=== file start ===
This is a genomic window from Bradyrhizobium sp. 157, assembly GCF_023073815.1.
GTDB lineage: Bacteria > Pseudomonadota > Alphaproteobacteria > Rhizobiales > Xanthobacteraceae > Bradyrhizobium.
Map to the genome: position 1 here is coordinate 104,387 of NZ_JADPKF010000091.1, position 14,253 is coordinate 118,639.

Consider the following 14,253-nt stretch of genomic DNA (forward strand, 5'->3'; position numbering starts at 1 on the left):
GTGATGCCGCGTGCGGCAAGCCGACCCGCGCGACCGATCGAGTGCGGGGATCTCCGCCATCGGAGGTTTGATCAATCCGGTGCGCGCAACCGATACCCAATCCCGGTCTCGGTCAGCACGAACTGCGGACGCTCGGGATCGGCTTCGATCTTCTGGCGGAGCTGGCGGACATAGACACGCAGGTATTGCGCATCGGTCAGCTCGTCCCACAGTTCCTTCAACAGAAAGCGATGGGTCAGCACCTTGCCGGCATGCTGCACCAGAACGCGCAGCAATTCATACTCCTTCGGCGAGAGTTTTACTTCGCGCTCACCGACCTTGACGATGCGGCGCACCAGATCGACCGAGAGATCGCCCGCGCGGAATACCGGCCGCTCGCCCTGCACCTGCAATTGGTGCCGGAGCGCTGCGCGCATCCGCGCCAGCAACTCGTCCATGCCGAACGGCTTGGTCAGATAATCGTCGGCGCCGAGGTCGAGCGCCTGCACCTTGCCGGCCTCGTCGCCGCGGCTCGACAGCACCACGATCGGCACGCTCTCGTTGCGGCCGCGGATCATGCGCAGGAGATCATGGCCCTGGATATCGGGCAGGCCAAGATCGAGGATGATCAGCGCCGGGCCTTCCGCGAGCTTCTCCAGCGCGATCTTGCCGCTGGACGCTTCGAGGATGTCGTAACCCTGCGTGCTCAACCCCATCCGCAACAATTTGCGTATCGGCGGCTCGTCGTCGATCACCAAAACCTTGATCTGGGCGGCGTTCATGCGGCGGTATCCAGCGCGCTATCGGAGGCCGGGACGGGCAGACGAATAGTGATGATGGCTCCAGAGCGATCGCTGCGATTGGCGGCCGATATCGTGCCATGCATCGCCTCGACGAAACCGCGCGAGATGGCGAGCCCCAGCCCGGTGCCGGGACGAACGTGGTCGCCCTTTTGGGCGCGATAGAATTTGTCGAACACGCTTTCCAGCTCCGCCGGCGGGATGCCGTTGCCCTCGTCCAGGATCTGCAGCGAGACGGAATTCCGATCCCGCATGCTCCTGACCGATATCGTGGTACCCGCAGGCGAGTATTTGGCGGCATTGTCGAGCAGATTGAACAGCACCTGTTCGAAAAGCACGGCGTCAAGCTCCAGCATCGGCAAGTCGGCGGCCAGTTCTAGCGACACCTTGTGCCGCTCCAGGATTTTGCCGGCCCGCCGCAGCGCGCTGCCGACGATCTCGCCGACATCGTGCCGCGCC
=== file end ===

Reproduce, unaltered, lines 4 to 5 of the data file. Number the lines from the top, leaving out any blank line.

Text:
Consider the following 14,253-nt stretch of genomic DNA (forward strand, 5'->3'; position numbering starts at 1 on the left):
GTGATGCCGCGTGCGGCAAGCCGACCCGCGCGACCGATCGAGTGCGGGGATCTCCGCCATCGGAGGTTTGATCAATCCGGTGCGCGCAACCGATACCCAATCCCGGTCTCGGTCAGCACGAACTGCGGACGCTCGGGATCGGCTTCGATCTTCTGGCGGAGCTGGCGGACATAGACACGCAGGTATTGCGCATCGGTCAGCTCGTCCCACAGTTCCTTCAACAGAAAGCGATGGGTCAGCACCTTGCCGGCATGCTGCACCAGAACGCGCAGCAATTCATACTCCTTCGGCGAGAGTTTTACTTCGCGCTCACCGACCTTGACGATGCGGCGCACCAGATCGACCGAGAGATCGCCCGCGCGGAATACCGGCCGCTCGCCCTGCACCTGCAATTGGTGCCGGAGCGCTGCGCGCATCCGCGCCAGCAACTCGTCCATGCCGAACGGCTTGGTCAGATAATCGTCGGCGCCGAGGTCGAGCGCCTGCACCTTGCCGGCCTCGTCGCCGCGGCTCGACAGCACCACGATCGGCACGCTCTCGTTGCGGCCGCGGATCATGCGCAGGAGATCATGGCCCTGGATATCGGGCAGGCCAAGATCGAGGATGATCAGCGCCGGGCCTTCCGCGAGCTTCTCCAGCGCGATCTTGCCGCTGGACGCTTCGAGGATGTCGTAACCCTGCGTGCTCAACCCCATCCGCAACAATTTGCGTATCGGCGGCTCGTCGTCGATCACCAAAACCTTGATCTGGGCGGCGTTCATGCGGCGGTATCCAGCGCGCTATCGGAGGCCGGGACGGGCAGACGAATAGTGATGATGGCTCCAGAGCGATCGCTGCGATTGGCGGCCGATATCGTGCCATGCATCGCCTCGACGAAACCGCGCGAGATGGCGAGCCCCAGCCCGGTGCCGGGACGAACGTGGTCGCCCTTTTGGGCGCGATAGAATTTGTCGAACACGCTTTCCAGCTCCGCCGGCGGGATGCCGTTGCCCTCGTCCAGGATCTGCAGCGAGACGGAATTCCGATCCCGCATGCTCCTGACCGATATCGTGGTACCCGCAGGCGAGTATTTGGCGGCATTGTCGAGCAGATTGAACAGCACCTGTTCGAAAAGCACGGCGTCAAGCTCCAGCATCGGCAAGTCGGCGGCCAGTTCTAGCGACACCTTGTGCCGCTCCAGGATTTTGCCGGCCCGCCGCAGCGCGCTGCCGACGATCTCGCCGACATCGTGCCGCGCC